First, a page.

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Before the American Heart Association existed, people with heart disease were thought to be doomed to complete bed rest — or destined to imminent death.

But a handful of pioneering physicians and social workers believed it didn’t have to be that way. They conducted studies to learn more about heart disease, America’s No. 1 killer. Then, on June 10, 1924, they met in Chicago to form the American Heart Association — believing that scientific research could lead the way to better treatment, prevention and ultimately a cure. The early American Heart Association enlisted help from hundreds, then thousands, of physicians and scientists.

“We were living in a time of almost unbelievable ignorance about heart disease,” said Paul Dudley White, one of six cardiologists who founded the organization.

In 1948, the association reorganized, transforming from a professional scientific society to a nationwide voluntary health organization composed of science and lay volunteers and supported by professional staff.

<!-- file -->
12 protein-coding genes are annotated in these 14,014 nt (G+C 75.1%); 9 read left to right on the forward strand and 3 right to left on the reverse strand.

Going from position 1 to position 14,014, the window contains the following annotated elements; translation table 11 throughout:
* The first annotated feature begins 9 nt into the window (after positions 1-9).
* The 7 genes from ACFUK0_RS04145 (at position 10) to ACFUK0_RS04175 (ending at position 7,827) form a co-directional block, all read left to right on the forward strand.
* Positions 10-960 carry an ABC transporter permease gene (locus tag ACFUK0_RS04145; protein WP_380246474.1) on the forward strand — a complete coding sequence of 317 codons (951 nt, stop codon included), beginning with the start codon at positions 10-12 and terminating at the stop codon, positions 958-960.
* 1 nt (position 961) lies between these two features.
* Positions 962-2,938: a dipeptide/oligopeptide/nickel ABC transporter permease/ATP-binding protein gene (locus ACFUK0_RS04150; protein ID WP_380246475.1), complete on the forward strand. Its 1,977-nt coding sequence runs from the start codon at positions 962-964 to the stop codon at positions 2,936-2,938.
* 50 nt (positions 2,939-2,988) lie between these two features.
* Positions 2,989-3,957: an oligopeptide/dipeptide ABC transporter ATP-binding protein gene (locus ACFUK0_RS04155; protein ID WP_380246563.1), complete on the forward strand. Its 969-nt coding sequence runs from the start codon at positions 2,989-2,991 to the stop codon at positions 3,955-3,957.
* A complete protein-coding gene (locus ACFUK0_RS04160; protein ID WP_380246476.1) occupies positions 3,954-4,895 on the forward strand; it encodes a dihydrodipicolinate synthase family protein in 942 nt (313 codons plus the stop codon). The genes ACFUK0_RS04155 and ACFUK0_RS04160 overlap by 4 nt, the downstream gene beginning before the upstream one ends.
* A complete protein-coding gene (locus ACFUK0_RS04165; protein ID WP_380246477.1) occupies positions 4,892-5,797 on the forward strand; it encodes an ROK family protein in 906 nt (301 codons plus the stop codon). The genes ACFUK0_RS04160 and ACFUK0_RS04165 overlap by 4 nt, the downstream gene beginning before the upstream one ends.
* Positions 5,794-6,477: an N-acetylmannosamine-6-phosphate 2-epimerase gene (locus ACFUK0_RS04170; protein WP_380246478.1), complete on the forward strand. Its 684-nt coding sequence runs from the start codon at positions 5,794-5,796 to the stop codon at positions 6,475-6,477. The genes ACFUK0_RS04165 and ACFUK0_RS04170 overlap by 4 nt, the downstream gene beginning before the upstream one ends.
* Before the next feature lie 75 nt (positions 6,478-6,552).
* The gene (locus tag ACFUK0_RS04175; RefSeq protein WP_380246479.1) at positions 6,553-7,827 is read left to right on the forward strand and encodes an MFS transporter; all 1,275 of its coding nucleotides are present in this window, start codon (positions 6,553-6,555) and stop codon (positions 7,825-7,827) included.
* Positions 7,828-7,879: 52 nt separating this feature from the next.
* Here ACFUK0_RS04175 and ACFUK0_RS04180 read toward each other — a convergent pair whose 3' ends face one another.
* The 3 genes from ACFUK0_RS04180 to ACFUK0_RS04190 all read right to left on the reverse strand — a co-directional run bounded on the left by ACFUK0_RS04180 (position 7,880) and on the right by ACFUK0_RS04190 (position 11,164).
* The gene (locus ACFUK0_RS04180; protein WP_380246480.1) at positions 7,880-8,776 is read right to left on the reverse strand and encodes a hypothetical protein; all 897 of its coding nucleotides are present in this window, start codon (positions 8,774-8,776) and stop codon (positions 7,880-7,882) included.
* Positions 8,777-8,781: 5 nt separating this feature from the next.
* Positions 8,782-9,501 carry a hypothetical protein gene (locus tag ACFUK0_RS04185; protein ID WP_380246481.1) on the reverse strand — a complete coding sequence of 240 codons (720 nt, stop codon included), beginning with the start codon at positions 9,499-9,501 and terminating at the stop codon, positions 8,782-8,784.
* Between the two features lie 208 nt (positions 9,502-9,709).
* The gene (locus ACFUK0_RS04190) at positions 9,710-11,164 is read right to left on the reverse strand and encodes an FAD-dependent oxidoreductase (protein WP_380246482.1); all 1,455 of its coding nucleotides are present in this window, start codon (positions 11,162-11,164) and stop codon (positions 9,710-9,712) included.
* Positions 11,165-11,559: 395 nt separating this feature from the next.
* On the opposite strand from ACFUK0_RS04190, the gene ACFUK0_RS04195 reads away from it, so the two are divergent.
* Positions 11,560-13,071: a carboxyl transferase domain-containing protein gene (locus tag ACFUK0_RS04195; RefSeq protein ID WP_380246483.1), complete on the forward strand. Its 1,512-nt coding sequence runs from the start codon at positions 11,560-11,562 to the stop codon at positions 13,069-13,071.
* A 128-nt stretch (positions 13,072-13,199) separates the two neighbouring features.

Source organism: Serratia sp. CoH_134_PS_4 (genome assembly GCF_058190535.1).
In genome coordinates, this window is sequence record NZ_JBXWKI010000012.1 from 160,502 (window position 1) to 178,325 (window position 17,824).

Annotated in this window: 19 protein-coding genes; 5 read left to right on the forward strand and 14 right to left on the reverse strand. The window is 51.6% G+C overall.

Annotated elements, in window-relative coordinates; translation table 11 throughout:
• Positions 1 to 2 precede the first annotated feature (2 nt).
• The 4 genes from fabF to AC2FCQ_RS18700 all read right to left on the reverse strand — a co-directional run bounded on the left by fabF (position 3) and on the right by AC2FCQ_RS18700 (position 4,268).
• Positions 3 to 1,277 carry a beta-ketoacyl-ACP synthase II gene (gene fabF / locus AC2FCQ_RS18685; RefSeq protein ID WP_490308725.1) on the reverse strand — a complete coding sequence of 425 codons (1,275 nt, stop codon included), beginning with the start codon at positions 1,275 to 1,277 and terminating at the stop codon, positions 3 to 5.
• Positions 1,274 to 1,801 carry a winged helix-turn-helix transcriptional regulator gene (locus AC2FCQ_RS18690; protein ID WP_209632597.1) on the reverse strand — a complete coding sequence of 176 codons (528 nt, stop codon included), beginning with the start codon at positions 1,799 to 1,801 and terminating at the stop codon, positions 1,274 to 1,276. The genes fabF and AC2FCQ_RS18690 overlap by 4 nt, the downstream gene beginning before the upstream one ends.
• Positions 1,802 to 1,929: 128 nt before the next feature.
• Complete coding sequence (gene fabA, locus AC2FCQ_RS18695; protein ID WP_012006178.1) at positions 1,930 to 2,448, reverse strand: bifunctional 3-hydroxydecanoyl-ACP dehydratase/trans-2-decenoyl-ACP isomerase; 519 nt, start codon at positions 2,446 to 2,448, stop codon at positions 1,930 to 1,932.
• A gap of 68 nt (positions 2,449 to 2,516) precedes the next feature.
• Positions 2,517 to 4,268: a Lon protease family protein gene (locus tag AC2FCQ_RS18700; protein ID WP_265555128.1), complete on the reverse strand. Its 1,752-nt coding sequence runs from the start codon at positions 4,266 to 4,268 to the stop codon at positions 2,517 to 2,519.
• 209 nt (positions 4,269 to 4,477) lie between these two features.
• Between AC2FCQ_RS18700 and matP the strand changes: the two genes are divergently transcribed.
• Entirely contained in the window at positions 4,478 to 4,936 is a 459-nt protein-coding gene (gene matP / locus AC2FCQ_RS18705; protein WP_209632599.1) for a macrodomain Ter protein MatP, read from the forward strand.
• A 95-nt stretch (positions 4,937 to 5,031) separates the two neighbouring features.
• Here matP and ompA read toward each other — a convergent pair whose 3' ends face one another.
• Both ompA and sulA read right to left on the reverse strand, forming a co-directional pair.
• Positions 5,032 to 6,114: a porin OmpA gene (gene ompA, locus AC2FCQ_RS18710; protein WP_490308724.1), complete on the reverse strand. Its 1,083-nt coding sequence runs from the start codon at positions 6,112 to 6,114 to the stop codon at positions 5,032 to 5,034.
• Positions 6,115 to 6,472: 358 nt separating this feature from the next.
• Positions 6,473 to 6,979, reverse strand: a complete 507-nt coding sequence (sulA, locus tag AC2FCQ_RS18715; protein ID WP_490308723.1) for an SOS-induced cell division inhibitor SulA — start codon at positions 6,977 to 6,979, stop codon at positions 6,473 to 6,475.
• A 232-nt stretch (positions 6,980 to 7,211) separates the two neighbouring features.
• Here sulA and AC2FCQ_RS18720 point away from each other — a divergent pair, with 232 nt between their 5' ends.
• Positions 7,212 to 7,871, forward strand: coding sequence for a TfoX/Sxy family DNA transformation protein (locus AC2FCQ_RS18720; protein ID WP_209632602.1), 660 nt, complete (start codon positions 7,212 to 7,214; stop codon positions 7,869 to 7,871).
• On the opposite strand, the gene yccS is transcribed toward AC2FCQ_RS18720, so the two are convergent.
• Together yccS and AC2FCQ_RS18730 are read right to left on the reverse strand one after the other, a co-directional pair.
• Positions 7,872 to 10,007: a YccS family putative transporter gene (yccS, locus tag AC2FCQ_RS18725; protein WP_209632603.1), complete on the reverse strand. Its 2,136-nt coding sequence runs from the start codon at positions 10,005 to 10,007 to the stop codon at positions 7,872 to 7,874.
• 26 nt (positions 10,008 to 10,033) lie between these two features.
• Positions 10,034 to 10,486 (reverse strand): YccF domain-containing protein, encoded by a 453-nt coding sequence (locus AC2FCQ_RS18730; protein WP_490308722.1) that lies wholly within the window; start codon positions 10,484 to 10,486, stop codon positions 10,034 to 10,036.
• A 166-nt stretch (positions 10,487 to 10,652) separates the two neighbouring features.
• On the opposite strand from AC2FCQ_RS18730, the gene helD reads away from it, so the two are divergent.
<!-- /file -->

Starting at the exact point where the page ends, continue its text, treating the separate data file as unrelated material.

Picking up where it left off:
Since then, the AHA has grown rapidly in size and influence — nationally and internationally — into an organization of more than 33 million volunteers and supporters dedicated to improving heart health and reducing deaths from cardiovascular diseases and stroke.

The six cardiologists who founded the American Heart Association in 1924 would be amazed.

From humble beginnings, the AHA has grown into the nation’s oldest and largest voluntary organization dedicated to fighting heart disease and stroke. A shared focus on cardiovascular health unites our more than 40 million volunteers and supporters as well as our more than 2,800 employees. Learn more about our impact over time.

Heart disease is the No. 1 killer worldwide, and stroke ranks second globally. Even when those conditions don’t result in death, they cause disability and diminish quality of life. We want to see a world free of cardiovascular diseases and stroke.

Our size and scope let us have real impact. We have invested more than $4.5 billion in research, more than any U.S. nonprofit organization. Learn more about our life-changing funded research breakthroughs.